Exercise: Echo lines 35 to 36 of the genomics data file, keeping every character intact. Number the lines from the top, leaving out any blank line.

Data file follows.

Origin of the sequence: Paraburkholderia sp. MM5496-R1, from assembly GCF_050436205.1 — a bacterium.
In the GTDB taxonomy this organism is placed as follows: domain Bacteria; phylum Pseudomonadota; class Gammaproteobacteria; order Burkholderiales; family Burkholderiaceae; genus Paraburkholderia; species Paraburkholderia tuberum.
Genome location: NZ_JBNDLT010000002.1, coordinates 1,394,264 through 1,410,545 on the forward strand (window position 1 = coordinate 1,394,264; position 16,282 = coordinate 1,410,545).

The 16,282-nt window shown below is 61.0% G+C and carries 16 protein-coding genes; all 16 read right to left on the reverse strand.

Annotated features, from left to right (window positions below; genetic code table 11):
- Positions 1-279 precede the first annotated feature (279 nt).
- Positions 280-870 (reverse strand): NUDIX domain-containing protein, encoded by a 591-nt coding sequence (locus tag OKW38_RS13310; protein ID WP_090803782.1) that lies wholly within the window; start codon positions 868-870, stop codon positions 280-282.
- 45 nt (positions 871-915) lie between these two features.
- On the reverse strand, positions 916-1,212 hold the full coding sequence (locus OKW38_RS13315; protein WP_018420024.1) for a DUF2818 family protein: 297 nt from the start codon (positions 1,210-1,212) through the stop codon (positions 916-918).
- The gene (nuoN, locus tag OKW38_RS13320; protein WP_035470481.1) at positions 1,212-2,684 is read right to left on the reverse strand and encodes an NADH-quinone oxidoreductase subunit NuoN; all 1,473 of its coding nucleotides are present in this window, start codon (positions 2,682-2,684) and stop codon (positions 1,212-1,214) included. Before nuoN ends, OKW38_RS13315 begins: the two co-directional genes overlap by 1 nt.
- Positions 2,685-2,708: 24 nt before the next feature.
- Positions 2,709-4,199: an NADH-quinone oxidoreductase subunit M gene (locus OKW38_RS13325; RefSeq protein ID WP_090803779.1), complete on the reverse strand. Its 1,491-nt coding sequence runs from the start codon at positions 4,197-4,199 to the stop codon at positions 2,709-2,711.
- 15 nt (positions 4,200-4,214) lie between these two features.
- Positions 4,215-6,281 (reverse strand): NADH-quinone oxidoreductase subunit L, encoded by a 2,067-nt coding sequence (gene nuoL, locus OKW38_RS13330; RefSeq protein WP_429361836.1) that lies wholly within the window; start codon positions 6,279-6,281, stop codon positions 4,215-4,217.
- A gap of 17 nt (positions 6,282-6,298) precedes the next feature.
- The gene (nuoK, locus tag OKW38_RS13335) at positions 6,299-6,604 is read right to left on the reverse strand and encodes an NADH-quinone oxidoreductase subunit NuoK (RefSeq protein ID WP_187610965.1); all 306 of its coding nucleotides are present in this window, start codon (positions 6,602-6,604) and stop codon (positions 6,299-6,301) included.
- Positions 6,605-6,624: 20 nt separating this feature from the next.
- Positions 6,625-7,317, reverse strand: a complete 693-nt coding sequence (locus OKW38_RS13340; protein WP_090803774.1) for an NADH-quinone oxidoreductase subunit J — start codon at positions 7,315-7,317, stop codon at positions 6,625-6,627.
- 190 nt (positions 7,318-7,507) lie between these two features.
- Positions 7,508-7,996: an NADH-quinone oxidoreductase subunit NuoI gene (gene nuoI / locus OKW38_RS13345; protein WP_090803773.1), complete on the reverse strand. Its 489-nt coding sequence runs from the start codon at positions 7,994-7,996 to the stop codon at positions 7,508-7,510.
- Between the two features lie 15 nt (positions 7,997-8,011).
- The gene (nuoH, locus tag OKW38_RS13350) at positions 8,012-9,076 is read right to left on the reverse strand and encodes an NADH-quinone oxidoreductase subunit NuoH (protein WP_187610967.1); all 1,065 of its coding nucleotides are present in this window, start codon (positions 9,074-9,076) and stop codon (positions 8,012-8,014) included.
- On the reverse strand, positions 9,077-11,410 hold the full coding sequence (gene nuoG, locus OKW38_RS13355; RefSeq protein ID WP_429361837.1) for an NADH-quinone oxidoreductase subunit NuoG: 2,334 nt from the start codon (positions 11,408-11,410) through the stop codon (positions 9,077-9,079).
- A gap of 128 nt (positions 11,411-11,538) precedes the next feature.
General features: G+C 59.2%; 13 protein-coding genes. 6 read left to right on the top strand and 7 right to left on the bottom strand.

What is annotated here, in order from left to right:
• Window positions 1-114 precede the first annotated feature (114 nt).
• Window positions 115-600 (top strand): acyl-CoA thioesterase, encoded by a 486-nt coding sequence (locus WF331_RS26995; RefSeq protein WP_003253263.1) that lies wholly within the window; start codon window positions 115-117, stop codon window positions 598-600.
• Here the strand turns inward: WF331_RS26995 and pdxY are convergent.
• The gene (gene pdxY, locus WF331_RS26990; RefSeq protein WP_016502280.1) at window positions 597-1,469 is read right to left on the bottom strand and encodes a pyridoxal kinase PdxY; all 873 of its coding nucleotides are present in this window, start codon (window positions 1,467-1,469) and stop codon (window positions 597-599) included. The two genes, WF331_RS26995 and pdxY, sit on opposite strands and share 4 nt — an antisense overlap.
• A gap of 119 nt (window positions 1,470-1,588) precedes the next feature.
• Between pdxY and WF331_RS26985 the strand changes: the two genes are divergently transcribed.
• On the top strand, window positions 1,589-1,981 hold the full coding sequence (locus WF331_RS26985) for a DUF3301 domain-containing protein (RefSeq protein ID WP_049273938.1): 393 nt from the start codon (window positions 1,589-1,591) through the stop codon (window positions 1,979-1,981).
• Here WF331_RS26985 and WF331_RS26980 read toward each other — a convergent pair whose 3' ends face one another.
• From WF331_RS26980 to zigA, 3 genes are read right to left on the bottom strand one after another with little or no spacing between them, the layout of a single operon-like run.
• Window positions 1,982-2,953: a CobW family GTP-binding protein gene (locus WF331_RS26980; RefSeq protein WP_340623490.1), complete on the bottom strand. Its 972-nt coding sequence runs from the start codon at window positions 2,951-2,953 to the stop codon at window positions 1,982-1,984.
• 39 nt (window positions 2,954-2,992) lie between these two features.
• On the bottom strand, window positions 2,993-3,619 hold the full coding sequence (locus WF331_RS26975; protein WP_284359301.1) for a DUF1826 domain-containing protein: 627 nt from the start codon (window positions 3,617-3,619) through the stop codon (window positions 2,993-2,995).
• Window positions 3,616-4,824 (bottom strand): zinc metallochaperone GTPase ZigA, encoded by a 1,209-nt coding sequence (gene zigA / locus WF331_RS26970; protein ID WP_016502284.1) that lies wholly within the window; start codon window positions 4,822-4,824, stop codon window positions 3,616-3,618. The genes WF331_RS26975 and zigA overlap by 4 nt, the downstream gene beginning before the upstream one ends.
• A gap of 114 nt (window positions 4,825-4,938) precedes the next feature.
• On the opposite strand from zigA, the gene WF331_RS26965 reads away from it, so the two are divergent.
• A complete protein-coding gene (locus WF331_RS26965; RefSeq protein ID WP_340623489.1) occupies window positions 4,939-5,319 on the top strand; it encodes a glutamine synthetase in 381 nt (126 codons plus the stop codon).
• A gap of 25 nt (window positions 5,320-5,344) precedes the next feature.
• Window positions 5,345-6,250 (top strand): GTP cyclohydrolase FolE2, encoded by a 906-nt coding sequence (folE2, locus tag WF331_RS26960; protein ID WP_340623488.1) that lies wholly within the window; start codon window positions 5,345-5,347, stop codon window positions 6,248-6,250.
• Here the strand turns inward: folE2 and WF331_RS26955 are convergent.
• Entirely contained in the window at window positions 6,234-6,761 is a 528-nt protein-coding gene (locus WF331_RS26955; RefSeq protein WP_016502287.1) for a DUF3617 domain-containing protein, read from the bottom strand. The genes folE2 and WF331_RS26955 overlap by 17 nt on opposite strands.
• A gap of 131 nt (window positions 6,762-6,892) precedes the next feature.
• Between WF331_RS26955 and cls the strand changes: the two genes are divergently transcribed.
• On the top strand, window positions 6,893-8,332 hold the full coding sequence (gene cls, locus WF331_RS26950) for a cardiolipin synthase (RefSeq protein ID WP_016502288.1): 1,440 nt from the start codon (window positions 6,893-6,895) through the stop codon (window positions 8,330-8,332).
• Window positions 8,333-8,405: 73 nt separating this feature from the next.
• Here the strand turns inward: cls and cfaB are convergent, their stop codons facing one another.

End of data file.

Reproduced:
• From WF331_RS26980 to zigA, 3 genes are read right to left on the bottom strand one after another with little or no spacing between them, the layout of a single operon-like run.
• Window positions 1,982-2,953: a CobW family GTP-binding protein gene (locus WF331_RS26980; RefSeq protein WP_340623490.1), complete on the bottom strand. Its 972-nt coding sequence runs from the start codon at window positions 2,951-2,953 to the stop codon at window positions 1,982-1,984.